Published daily by the Lowy Institute

Why is Putin again threatening a nuclear war?

And just as importantly, is the West willing to call his bluff?

This threatening posture is a declaration of Russia’s unwavering commitment to the conflict (Getty Images)
This threatening posture is a declaration of Russia’s unwavering commitment to the conflict (Getty Images)

In his state of the nation speech last week, Russian President Vladimir Putin stated that Western support for Ukraine risks triggering a global war. Echoing his rhetoric from the start of the conflict, Putin threatened to use nuclear weapons should there be any escalation in Western support for Ukraine, including the deployment of Western troops as suggested earlier in the week by French President Emmanuel Macron. Although Macron’s statement was rebuffed by NATO allies, the prospect of Russian soldiers engaging directly with NATO troops seems to have unsettled the Kremlin.

Yet the situation on the battlefield in Ukraine has changed significantly from nearly a year ago when Russia announced its intention to deploy tactical nuclear weapons to Belarus and threatened to resume nuclear testing. Last month, Russia secured full control of the Ukrainian town of Avdiivka. This marked Russia’s most significant advance since capturing Bakhmut in May 2023.

Concurrently, Ukraine is grappling with personnel shortages and a lack of firearms and artillery, impairing its ability to effectively counter Russian offensives. Compounding Ukraine’s challenges, Western support appears to be waning. In the United States, congressional delays are resulting in a critical shortage of supplies needed on the battlefield. Meanwhile, Europe is struggling to meet its targets for increased arms production.

Russia seems to have the upper hand in the war.

As a result, the possibility that Russia is not only gaining ground but could potentially secure an outright victory is becoming increasingly real. The exact nature of such a victory remains uncertain, but it could result in Ukraine’s inability to reclaim any territories captured by Russia thus far. Additionally, there is a growing likelihood that Russia might fully seize control of the four oblasts it annexed in September 2022 – Donetsk, Kherson, Luhansk, and Zaporizhzhia.

Ultimately, Russia seems to have the upper hand in the war. Additionally, Russia’s war economy is showing resilience. According to estimates by the Russian government’s statistics agency, the country’s GDP grew by 3.6 per cent in 2023, following a moderate contraction in 2022. In his state of the nation address, Putin claimed that Russia has become the largest economy in Europe, though his assertion is based on Purchasing Power Parity rather than nominal GDP.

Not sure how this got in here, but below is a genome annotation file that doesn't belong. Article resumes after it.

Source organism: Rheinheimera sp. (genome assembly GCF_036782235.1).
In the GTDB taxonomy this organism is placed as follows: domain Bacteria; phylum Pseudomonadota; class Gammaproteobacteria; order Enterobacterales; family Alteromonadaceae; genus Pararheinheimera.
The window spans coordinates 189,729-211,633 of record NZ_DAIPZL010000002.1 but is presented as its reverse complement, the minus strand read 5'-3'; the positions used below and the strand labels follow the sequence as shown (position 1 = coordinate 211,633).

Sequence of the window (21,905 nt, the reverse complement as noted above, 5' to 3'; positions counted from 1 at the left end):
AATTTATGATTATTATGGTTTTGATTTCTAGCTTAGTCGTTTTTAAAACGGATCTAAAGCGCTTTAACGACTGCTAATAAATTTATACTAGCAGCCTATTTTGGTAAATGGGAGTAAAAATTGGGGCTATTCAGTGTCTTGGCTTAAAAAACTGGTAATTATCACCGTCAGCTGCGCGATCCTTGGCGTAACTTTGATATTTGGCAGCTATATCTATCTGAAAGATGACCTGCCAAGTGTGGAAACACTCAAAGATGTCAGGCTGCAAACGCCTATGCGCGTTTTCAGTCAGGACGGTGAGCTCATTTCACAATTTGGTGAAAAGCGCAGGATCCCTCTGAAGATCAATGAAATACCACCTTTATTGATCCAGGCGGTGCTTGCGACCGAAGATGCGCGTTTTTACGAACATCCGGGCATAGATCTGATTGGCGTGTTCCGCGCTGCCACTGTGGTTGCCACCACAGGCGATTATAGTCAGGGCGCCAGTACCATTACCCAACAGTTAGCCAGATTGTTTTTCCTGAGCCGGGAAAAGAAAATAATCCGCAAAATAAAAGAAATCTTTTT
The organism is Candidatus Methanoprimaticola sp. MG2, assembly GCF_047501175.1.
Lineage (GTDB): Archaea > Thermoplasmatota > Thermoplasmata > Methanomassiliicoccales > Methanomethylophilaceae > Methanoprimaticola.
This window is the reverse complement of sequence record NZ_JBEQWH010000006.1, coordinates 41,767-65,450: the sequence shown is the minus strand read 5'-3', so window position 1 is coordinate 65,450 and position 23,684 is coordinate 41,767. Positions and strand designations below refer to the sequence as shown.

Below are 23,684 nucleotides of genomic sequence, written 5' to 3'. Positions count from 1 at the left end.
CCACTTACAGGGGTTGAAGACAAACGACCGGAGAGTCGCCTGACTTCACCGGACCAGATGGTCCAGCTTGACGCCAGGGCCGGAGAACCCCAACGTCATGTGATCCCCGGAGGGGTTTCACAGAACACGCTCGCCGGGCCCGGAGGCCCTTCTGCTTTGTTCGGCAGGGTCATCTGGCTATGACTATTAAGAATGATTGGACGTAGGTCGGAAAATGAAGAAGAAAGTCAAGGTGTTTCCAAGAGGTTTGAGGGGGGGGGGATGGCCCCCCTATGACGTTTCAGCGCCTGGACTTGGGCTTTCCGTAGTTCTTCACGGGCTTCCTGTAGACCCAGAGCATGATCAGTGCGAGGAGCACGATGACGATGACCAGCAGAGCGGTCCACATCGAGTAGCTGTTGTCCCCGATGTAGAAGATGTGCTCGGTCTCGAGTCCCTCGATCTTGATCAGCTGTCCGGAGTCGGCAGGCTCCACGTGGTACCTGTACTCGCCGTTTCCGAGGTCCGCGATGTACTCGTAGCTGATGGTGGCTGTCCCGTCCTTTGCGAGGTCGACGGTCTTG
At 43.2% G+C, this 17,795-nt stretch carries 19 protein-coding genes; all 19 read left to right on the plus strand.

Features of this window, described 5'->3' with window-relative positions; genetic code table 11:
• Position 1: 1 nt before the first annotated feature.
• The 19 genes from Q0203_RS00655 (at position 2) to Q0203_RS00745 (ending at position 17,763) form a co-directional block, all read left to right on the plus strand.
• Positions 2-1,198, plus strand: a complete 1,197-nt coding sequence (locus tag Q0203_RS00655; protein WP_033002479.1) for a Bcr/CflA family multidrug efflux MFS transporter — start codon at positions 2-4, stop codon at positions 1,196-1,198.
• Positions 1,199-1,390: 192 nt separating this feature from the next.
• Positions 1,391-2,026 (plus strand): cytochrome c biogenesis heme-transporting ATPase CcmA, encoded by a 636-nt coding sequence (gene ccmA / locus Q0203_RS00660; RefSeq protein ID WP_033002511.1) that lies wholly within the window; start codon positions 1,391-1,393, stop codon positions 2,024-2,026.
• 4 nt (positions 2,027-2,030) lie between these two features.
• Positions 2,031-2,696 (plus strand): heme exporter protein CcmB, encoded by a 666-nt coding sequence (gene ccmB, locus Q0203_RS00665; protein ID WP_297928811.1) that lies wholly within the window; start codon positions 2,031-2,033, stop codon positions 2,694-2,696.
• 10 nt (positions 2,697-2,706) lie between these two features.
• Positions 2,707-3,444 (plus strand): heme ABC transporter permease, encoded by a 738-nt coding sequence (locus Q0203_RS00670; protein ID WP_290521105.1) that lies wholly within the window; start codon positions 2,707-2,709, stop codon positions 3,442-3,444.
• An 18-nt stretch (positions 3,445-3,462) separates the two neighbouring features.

Given this seemingly advantageous position, it raises the question: why would Putin escalate the rhetoric by threatening the use of nuclear weapons again?

There are likely several underlying motivations behind this strategy.

The first and perhaps most immediate reason is Putin’s desire to deter any potential involvement of NATO troops in Ukraine. By brandishing the nuclear option, Putin draws a red line for Western nations, signalling the extreme lengths to which he is prepared to go. This tactic serves as a warning that any escalation in Western military support for Ukraine could lead to catastrophic consequences.

Furthermore, this threatening posture is a declaration of Russia’s unwavering commitment to the conflict. It communicates to the West that Russia is all-in on this confrontation. For Putin’s regime, the war in Ukraine is existential, and the rhetoric of nuclear engagement underscores that Russia will not back down, regardless of the cost. This stance aims to deflate Western resolve and to cast doubt on the effectiveness of continued support for Ukraine, suggesting that such support might ultimately be futile in the face of Russia’s readiness to escalate to extremes.

However, there is also a strategic dimension to Putin’s nuclear sabre-rattling, which goes beyond mere intimidation. It could be a calculated move to bring Western nations to the negotiating table. Despite Russia’s current position in the conflict, a prolonged war poses risks, including dwindling morale among Russian soldiers and increasing discontent within the Russian public. The Russian populace, like any, yearns for normalcy and stability, which are severely compromised in a protracted conflict.

Putin, while determined to secure a victory for Russia, is likely aware of the costs and risks associated with a drawn-out war. The nuclear threat can therefore be seen as a high-stakes gambit to expedite a diplomatic resolution. By raising the stakes, Putin is aiming to pressure Western leaders into negotiations, preferring a quicker, more decisive end to the conflict rather than a long, attritional struggle. This approach could be seen as a means to an end – achieving Russian objectives while avoiding the long-term quagmire of a protracted war.

Regardless of the exact reason behind Putin’s nuclear sabre-rattling, the ultimate goal is clear: to steer the conflict towards a resolution favourable to Russia. This tactic hinges on the assumption that the West will be sufficiently intimidated by the prospect of nuclear escalation to either reduce their support for Ukraine or to come to the negotiating table on terms more agreeable to Moscow. However, this strategy is also a major gamble on Putin’s part. If Western nations perceive his nuclear threats as a bluff and decide to increase their military support for Ukraine, it could escalate the conflict further and undermine the Kremlin’s objectives.

The success of Putin’s strategy, therefore, rests on the West’s interpretation of his intentions. The key question is whether the West will call Putin’s bluff or yield to his high-stakes nuclear posturing, a decision that will shape the outcome of the conflict.

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